The gig economy 'slashies' risk burnout
In a world of Uber and Deliveroo, the gig economy is thriving – it is estimated 1.3 million people are now working two jobs or more. Such workers are sometimes called “slashies” – think barista/blogger, charity worker/Uber driver or SEO manager/delivery biker.
Many in this category can be classed as freelancers, a group that has increased in number by 43% in less than a decade, according to a recent survey [pdf] by IPSE. The group is diverse: almost half are aged between 40 and 59 and 20% are over the age of 60. One in seven freelancers is also a working mother.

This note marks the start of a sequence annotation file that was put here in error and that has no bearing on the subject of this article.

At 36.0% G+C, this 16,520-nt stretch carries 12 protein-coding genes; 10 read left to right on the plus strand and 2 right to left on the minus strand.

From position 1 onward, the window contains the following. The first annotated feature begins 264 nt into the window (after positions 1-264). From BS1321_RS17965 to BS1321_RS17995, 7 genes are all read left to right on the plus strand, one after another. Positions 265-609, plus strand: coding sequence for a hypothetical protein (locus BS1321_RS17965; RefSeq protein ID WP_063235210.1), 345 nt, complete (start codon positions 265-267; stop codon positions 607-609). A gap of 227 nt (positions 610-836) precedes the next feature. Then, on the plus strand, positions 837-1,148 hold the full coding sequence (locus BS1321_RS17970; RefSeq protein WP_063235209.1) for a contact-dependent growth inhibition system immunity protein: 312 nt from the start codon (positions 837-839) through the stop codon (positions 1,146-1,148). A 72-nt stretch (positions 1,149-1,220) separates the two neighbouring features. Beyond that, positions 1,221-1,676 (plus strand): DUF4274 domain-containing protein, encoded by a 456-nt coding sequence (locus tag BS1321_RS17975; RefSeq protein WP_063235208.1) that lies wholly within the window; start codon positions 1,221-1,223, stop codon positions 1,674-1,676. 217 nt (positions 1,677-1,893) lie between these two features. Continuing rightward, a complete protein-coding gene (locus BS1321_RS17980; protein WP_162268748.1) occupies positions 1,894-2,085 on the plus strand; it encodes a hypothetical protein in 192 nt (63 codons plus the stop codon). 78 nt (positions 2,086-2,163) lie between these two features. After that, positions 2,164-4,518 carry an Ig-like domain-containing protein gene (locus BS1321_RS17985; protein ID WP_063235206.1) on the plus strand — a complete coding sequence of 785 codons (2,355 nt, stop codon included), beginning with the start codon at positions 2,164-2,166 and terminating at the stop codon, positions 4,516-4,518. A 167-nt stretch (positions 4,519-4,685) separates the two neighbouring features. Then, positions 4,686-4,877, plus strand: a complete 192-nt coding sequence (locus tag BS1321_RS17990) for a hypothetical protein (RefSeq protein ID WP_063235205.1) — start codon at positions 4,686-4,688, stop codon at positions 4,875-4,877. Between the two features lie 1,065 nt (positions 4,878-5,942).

Of course, many work this way out of necessity when, for instance, they cannot secure a full-time job with a sufficient income to support a family. But others do it by choice. So, why do they opt for this seemingly unstable existence? Richard McColl, 40, is a British, Colombia-based hotelier, foreign correspondent, author, PhD student and travel guide. “I love the pressure of being freelance,” he says. McColl works from home, as does his wife, and he enjoys being able to see his two-year-old son during the day.